CIA discloses news that it destroyed interrogation video tapes
CIA director Hayden says the agency did not want to compromise agents' security.
The CIA disclosed Thursday that it destroyed two videotapes that showed agents using highly controversial interrogation techniques such as waterboarding. The revelation is certain to heat up the debate over the treatment of terrorism suspects as well as the CIA's decisionmaking in the case.Skip to next paragraph
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The CIA, though asked for evidence taken from interrogations, had never disclosed the existence of the tapes, The New York Times says.
The recordings were not provided to a federal court hearing the case of the terror suspect Zacarias Moussaoui or to the Sept. 11 commission, which had made formal requests to the C.I.A. for transcripts and any other documentary evidence taken from interrogations of agency prisoners.
C.I.A. lawyers told federal prosecutors in 2003 and 2005, who relayed the information to a federal court in the Moussaoui case, that the C.I.A. did not possess recordings of interrogations sought by the judge in the case.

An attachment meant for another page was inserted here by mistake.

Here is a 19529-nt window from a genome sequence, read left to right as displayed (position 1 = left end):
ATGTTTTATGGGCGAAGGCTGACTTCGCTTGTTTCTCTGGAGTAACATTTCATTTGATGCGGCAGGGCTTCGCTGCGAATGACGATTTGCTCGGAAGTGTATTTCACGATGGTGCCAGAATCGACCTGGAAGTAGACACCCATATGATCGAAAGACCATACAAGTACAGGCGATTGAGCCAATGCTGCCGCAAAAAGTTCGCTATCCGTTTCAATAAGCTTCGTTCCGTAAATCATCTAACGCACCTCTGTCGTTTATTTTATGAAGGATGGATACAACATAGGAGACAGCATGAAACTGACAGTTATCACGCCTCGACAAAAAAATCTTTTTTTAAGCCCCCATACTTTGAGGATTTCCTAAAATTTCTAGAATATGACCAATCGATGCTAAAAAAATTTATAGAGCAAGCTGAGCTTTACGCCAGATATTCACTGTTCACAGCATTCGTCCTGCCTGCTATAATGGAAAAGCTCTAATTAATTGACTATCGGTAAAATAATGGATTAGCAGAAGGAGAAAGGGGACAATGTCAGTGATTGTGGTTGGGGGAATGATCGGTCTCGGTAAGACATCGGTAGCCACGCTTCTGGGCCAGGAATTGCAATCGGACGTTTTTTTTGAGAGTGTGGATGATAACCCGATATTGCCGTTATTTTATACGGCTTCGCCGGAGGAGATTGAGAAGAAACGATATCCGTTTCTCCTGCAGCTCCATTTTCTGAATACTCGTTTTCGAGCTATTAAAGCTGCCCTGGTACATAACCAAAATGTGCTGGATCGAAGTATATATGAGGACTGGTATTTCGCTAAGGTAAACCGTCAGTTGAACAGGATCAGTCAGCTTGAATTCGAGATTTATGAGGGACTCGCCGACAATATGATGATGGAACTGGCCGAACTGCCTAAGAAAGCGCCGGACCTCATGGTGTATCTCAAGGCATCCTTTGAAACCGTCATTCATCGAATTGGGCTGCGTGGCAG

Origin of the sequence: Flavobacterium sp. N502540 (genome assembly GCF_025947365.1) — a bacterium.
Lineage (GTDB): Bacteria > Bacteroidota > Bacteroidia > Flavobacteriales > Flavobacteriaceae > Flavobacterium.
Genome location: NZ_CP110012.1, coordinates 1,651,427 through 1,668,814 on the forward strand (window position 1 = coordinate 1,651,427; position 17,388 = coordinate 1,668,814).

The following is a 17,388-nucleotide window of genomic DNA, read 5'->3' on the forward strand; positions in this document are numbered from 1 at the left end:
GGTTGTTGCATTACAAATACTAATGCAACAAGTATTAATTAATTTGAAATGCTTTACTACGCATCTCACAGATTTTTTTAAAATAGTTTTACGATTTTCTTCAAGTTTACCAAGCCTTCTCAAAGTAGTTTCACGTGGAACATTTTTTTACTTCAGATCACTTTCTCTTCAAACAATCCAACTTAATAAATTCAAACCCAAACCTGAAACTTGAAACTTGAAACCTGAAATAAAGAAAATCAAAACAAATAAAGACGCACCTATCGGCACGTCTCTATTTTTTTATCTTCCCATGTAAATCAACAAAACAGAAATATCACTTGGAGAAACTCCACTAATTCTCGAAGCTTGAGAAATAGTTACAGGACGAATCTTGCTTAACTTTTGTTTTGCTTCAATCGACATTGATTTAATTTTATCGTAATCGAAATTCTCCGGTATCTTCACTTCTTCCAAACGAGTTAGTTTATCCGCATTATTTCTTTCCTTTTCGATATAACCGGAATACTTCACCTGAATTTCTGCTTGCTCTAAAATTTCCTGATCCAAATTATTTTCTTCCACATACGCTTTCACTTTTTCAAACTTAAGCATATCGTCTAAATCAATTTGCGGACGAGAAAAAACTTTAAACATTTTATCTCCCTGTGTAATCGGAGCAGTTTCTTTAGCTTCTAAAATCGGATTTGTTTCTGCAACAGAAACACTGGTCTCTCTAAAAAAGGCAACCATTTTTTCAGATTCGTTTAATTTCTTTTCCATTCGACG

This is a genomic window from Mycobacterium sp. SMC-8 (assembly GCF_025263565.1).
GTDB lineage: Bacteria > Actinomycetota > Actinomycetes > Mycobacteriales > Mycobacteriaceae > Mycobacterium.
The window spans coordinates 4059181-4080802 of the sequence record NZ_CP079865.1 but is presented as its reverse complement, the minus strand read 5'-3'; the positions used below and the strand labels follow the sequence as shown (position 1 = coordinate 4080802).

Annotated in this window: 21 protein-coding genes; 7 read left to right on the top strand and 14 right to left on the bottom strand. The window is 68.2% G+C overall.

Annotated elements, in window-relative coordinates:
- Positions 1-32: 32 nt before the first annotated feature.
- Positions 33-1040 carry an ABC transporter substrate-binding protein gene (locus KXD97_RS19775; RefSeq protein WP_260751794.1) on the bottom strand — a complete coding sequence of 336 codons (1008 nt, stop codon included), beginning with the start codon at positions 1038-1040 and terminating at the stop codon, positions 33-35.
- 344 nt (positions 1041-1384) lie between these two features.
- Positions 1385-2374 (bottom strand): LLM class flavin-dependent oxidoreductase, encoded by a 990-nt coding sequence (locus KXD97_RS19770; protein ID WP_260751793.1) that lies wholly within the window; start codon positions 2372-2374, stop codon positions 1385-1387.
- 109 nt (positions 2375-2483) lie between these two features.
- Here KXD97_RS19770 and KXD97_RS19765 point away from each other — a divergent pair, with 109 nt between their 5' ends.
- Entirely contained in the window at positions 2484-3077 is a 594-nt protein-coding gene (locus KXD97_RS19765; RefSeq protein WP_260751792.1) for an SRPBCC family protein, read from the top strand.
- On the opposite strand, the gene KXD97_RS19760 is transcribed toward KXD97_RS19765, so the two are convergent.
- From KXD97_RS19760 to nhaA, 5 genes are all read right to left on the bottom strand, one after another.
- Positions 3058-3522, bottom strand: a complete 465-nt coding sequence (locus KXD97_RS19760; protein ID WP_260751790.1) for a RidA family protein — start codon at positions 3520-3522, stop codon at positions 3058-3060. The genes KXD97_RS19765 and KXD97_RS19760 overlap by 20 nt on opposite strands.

The CIA decided to make the destruction of the tapes public after The New York Times informed the agency it was preparing a story on Friday, the paper reports. It adds:
The videotapes showed agency operatives in 2002 subjecting terror suspects — including Abu Zubaydah the first detainee in C.I.A. custody — to severe interrogation techniques.
The destruction of the tapes raises questions about whether agency officials withheld information from Congress, the courts and the Sept. 11 commission about aspects of the program.
The CIA says it destroyed the tapes to safeguard the identity of undercover employees. The Washington Post reports these comments from CIA director Michael V. Hayden to agency employees:
"Beyond their lack of intelligence value – as the interrogation sessions had already been exhaustively detailed in written channels – and the absence of any legal or internal reason to keep them, the tapes posed a security risk," Hayden said. "Were they ever to leak, they would permit identification of your CIA colleagues who had served in the program, exposing them to and their families to retaliation from al-Qaeda and it sympathizers."
Although the CIA says it was acting to protect its employees, Reuters reports, by destroying the tapes, the organization has increased concerns about its already controversial interrogation program, according to some observers.
Senate Judiciary Committee Chairman Patrick Leahy, a Vermont Democrat, said the tapes' destruction was another troubling aspect of the interrogation program. "The damage is compounded when such actions are hidden away from accountability," he said in a statement.